A fairer kind of profession
Until recently it seemed most disciplinary cases involving solicitors with mental health issues involved lawyers who’d had long, unblemished careers until, later in their professional lives, stress and pressure built up to unmanageable levels, and something uncontrollably snapped. I remember one case in particular, where a solicitor reaching retirement age suddenly took to online gambling following the deaths of close friends and difficulties at his firm. He ended up “borrowing” £1.2m from client accounts to feed his addiction and said he had spiralled in “a kamikaze state of mind”.
Like many who end up in front of the SDT, Noel Sedgley was in a small firm – he was a sole practitioner – with none of the support sometimes available to those in larger organisations. These were, and still are, incredibly depressing cases. But somehow, for us as external observers, there were the normality – if there is such a thing – of mental health cases. Recent cases, however, have involved younger solicitors and trainees. These cases tell a different story. A story about a profession that has become unable to provide a safe and supportive environment for the next generation of lawyers. Last November, Sovani James was struck off by the High Court for backdating letters.
The SDT had merely ordered a suspension, recognising that James had suffered from anxiety and depression caused in large part by her firm’s “toxic and uncaring” culture. On appeal from the SRA, the High Court accepted that “an aggressive, uncaring workplace could excuse carelessness” but not repeated dishonesty. And just four weeks ago, trainee solicitor Emily Scott was also struck off for overcharging clients, even though she had acted under instruction from one of the partners in the firm. Scott blew the whistle on the firm after she completed her training contract. Although the SDT found that Scott had been “deceived, pressured, bullied and manipulated” by her superiors, the factthat she had been “working in a horrendous environment could not excuse dishonesty”.
The two partners in the Scott case, who appeared as respondents in the proceedings, were both struck off, but no action has been taken against the firm or individuals in the James case. But these cases are more than just about young careers being broken on take-off. These young solicitors were in an environment that they could reasonably expect would be supportive – in James’s case especially. Instead, they were worked into shadows of their professional selves. It takes courage and confidence to stand up to senior lawyers, especially those with an aura of bullying authority.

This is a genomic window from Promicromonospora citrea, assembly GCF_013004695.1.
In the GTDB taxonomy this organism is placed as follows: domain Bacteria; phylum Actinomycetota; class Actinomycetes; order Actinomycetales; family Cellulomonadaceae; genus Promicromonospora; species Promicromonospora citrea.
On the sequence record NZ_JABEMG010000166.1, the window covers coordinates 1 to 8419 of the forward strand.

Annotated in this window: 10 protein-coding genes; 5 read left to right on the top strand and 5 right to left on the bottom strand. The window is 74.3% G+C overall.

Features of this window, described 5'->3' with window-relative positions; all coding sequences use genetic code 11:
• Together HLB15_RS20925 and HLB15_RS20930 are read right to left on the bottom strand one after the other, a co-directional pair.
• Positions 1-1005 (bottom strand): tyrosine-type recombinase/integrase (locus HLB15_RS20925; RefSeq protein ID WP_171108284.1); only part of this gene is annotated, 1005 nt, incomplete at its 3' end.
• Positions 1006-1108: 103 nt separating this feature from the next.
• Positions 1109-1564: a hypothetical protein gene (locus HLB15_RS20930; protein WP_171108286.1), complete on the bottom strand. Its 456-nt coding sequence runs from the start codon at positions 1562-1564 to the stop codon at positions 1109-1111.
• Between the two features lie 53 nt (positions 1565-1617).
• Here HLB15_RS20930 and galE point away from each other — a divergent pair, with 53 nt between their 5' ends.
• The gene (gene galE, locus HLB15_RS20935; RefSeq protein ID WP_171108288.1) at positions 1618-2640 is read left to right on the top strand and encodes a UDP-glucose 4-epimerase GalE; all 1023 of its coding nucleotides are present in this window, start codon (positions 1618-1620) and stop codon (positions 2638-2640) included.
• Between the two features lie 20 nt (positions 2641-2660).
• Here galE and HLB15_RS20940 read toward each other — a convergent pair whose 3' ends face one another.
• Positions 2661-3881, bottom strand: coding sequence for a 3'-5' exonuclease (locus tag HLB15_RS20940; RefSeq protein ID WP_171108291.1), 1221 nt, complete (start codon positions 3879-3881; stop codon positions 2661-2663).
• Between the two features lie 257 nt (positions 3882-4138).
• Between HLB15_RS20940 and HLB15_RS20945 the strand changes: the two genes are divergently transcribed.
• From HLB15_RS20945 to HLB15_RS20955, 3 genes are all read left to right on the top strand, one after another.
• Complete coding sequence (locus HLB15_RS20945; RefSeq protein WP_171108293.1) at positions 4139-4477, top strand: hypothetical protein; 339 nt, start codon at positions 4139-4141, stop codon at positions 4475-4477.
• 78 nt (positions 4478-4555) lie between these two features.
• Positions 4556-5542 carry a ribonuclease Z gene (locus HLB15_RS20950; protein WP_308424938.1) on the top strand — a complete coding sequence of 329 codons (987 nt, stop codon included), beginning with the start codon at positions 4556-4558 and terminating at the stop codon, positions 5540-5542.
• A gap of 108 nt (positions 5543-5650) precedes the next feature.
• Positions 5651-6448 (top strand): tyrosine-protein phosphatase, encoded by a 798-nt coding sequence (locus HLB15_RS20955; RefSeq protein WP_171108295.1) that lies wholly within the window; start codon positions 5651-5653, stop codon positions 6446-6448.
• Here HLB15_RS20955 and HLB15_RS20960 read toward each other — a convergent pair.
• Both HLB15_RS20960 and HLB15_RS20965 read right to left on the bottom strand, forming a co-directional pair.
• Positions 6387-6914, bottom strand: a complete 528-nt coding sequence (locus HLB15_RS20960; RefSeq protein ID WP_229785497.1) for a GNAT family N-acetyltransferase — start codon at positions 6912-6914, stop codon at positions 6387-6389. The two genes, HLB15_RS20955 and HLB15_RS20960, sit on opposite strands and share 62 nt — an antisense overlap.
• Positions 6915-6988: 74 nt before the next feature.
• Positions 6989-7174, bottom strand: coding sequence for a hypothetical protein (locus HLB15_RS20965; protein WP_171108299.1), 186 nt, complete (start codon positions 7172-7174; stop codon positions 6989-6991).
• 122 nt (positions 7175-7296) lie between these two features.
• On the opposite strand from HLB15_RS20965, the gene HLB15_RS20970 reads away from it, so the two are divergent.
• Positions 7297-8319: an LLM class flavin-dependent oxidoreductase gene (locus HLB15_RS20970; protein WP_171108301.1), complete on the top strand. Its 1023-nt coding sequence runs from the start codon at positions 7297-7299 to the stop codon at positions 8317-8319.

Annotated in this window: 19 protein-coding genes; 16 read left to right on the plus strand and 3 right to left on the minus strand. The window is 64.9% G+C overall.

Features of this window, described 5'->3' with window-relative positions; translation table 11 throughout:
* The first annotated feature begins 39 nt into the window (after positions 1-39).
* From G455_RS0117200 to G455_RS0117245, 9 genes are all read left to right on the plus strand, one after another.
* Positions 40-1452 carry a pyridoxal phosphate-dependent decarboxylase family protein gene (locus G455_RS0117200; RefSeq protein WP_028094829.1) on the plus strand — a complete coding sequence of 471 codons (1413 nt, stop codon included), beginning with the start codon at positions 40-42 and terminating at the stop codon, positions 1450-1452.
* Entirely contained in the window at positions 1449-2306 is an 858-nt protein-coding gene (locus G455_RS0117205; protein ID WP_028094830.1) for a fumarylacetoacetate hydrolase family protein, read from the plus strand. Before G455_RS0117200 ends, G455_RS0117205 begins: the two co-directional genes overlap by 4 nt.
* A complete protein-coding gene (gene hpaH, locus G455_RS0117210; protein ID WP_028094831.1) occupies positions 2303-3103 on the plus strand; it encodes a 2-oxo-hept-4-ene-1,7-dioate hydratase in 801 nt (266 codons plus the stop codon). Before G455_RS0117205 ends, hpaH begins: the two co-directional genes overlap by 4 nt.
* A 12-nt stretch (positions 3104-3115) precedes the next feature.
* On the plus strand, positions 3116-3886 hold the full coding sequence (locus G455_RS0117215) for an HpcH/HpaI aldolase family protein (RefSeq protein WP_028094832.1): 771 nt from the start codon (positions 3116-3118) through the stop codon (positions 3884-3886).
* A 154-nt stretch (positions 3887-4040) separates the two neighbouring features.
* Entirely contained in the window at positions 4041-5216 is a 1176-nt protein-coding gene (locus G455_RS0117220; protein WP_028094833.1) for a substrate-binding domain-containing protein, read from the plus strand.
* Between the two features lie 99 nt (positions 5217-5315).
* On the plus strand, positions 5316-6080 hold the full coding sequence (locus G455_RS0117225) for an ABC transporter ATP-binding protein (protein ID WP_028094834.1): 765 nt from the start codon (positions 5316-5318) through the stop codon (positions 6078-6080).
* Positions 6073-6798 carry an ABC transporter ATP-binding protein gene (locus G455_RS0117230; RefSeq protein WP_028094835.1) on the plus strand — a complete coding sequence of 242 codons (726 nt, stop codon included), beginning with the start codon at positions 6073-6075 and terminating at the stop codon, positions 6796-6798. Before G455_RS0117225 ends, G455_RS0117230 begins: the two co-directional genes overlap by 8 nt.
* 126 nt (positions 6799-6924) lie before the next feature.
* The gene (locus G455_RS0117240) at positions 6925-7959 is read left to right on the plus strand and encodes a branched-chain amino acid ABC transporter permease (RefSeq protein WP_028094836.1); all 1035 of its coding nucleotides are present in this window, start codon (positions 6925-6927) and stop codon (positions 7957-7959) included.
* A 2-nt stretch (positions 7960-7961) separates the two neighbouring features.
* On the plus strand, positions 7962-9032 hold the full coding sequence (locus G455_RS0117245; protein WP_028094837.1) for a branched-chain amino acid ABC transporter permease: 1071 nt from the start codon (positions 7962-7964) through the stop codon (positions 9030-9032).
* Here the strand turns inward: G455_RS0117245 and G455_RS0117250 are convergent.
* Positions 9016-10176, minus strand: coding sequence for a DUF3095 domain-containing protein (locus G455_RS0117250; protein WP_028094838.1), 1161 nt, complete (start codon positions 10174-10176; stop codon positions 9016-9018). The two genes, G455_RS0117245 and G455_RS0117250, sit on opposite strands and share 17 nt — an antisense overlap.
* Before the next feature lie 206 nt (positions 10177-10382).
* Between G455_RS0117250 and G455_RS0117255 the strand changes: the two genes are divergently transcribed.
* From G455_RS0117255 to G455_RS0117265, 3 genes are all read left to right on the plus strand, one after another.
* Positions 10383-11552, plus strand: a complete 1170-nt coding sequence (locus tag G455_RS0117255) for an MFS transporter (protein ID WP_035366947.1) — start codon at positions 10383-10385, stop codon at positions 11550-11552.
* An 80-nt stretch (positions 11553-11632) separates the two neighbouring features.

That’s not to condone what they did, but these young lawyers were worried about their jobs and their future. Then there is the SRA’s drive to set a clear red line in relation to dishonesty, which it believes should lead to near-automatic strike off. In the grand scheme of professional things, that may be a worthy aim, but it’s a blunt approach that fails to take account of the diversity of backgrounds and levels of experience in the legal profession.
It is normal to expect a certain level of maturity from a 24-year-old trainee, but it’s unfair to calibrate their actions by reference to those of an older and more experienced solicitor. This is especially so as the current professional environment is likely to continue to be more than less pressured. There is of course an argument that prospective lawyers should therefore start to harden themselves early, but is this really the kind of profession we want? Experience and resilience are certainly positive attributes, but what we should really encourage is a fairer profession, where everybody can feel useful and respected. And the SRA’s role should also extend to ensuring there is a safe environment for those who start off in the profession.